Five Must-Try Meals in Asia
While sightseeing and shopping may be at the top of most people’s lists when traveling, for others (myself included), it’s all about diving head-first into the local cuisine. If you’ve ever let your taste-buds travel to the Far East, you’ll be all too aware that Asian cuisine is amongst the tastiest – not to mention cheapest – in the world. To get a sense for the regional spices, fresh flavours and unusual ingredients, you’ve got to go there and seek out some of the region’s best dishes. To save you some searching, we’ve listed our top five must-try meals in Asia and the best places to try them.
Pad Thai in Thailand
Pad Thai is now recognised as one of Thailand’s national dishes, which is no surprise. The spicy and zesty meal is made by stir-frying flat rice noodles with eggs and seafood, and then seasoning it with fish sauce, garlic, chilli and lime juice (see a Celebrity Cruise’s version). While the dish can be found throughout the country (and even the rest of the world), Bangkok is THE place to try the dish in all its traditional and delicious glory.
For many, the local street stalls are where you’ll find some of the most delicious and authentic Pad Thai. The city’s famed restaurant Thip Samai is revered for serving up legendary Pad Thai. The secret to their success? They cook the dish on charcoal, giving it even more flavor.
Dim Sum in Hong Kong
Hong Kong may be known for its remarkable skyscrapers, neon lights and temples, but it’s also home to some amazing restaurants, food stalls and markets. With pretty much everything and anything on the menu here, it can be a little overwhelming. If you order just one meal in Hong Kong though, it should be the Cantonese dish of Dim Sum. Originally served as an accompaniment in tea houses in the Chinese province of Guangdong, the perfectly steamed parcels of tender meat, vegetables and seasoning have become a favorite for many tourists.
There are many variations of Dim Sums available from dumplings to buns and even sweet pastries. Some of my favourites though include the steamed barbeque pork bun known locally as Cha Siu Bao, and steamed prawn dumplings called Har Gau, which are sweet and delicious. For the best Dim Sum in all of Hong Kong, Lung King Heen restaurant specialises in the Cantonese classics and has even been awarded three Michelin stars! If you’d rather try something lower key then head to the hundreds of food stall around the city that serve freshly made buns and dumplings throughout the day.
Gulai in Indonesia
Bali might be better known for its incredible green landscape, turquoise sea and white beaches, but it’s also a fantastic destination for food. For many, trying deep-fried insects is all part of the experience, but if you’re not feeling quite brave enough, then the standout dish to try is Gulai.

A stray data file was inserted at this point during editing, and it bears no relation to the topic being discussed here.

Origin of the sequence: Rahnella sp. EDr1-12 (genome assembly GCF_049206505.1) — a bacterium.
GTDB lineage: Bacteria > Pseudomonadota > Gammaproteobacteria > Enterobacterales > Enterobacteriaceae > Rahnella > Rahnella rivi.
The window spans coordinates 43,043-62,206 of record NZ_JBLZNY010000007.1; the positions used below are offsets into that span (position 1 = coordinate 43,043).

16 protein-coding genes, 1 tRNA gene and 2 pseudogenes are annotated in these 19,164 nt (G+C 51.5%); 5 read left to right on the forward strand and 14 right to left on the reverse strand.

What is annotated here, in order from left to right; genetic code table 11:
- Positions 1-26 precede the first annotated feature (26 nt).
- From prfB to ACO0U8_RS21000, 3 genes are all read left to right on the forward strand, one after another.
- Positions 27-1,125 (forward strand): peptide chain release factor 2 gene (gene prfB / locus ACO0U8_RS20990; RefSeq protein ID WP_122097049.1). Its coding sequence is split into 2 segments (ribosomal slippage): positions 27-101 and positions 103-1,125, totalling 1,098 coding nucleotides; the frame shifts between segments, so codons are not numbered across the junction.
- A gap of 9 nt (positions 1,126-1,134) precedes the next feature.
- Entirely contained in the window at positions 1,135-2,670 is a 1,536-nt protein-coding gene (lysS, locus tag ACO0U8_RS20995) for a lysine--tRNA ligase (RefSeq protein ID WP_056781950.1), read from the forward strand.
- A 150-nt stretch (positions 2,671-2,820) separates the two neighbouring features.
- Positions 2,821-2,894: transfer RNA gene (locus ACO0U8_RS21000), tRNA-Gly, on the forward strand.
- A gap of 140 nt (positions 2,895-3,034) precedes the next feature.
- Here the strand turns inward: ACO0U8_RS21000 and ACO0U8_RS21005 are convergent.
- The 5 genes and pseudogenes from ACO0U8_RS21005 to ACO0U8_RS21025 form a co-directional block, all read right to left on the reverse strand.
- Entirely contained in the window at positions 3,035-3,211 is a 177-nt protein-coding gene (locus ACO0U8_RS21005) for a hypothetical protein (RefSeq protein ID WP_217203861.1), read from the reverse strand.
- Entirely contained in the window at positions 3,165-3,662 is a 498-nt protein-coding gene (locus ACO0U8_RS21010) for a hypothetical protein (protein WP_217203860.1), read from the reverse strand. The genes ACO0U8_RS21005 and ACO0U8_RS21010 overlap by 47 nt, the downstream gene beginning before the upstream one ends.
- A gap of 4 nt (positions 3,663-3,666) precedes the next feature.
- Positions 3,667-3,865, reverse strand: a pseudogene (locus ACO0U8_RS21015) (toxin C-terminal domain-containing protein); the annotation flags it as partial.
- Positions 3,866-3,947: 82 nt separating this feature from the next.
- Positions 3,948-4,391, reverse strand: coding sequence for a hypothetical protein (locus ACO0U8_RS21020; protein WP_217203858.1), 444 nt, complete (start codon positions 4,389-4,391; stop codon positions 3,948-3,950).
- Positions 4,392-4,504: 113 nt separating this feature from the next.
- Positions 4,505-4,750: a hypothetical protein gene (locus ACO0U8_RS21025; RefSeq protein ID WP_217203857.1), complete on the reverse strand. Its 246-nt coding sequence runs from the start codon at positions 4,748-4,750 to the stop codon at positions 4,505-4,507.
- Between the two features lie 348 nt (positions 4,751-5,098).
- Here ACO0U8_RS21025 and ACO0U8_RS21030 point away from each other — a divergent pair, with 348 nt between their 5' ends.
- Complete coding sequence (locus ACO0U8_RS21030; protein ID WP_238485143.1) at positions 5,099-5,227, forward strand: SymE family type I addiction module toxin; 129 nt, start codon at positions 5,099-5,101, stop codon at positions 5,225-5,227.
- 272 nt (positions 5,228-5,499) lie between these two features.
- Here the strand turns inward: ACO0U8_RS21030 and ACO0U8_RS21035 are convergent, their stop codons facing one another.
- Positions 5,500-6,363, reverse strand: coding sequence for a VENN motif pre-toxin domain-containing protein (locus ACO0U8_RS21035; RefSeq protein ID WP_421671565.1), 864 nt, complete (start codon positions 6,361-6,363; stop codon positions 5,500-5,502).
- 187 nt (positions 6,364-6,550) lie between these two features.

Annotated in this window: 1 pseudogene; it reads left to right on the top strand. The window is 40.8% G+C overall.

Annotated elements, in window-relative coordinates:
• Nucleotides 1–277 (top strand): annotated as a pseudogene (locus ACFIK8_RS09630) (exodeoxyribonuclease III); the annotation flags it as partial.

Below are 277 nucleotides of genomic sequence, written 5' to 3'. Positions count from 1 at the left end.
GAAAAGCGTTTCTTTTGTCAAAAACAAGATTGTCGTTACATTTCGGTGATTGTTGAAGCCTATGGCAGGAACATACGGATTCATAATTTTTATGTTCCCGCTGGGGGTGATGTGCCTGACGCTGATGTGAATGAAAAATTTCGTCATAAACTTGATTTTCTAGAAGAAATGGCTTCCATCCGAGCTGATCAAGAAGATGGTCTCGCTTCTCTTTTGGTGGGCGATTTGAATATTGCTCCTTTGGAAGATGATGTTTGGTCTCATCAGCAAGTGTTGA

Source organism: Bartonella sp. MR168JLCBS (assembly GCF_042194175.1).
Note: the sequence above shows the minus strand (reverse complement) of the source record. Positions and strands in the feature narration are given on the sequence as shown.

This delicious Indonesian curry was first served up in Sumatra, but has since become a well-loved dish around the world. Today you can choose from a wide range of meats to have in your Gulai from chicken to beef, mutton as well as fresh fish and seafood. The meat of choice is then seasoned with a range of spices such as turmeric, galangal and lemongrass and then cooked with sliced cassava and coconut milk.
Beef Rendang in Malaysia
Rendang is a slow cooked dry curry made up of ginger, kaffir lime and many other delicious spices, all cooked together with coconut milk and tender beef. Is your mouth watering yet? Native to Malaysia, the dish was originally made using water buffalo meat, but as that was quite a lot tougher to eat than beef the dish had to be cooked down slowly, leaving the coconut milk to evaporate. Today, Beef Rendang is enjoyed as a celebratory meal, making it an ideal choice for when you first arrive in the bustling city of Kuala Lumpur.
Chilli Crab in Singapore
Singapore has long been known as a foodie city, consistently at the forefront of modern dining. No matter what the trends though, there’s one dish that will always be the city’s beloved signature – Chilli Crab. With Chilli Crab’s spicy seasoning and curry like sauce, it’s not difficult to see that Chinese, Malaysian and Indian cuisine has influenced this dish. A favourite amongst Singaporeans, and often referred to as the country’s national dish, Chilli Crab is said to have been invented by street vendors in the 1950s. Since then it’s grown in popularity and can now be found in many of the restaurants in Singapore. For some of the city’s best servings, head to the seafood restaurants along East Coast Park.
These great dishes are just a small sample of the great food you can enjoy on a cruise holiday to Asia. If you’re salivating at the thought then take a look at the different ports of call you’ll be able to explore.
(This post originally appeared on Celebrity Cruises’ UK Blog.)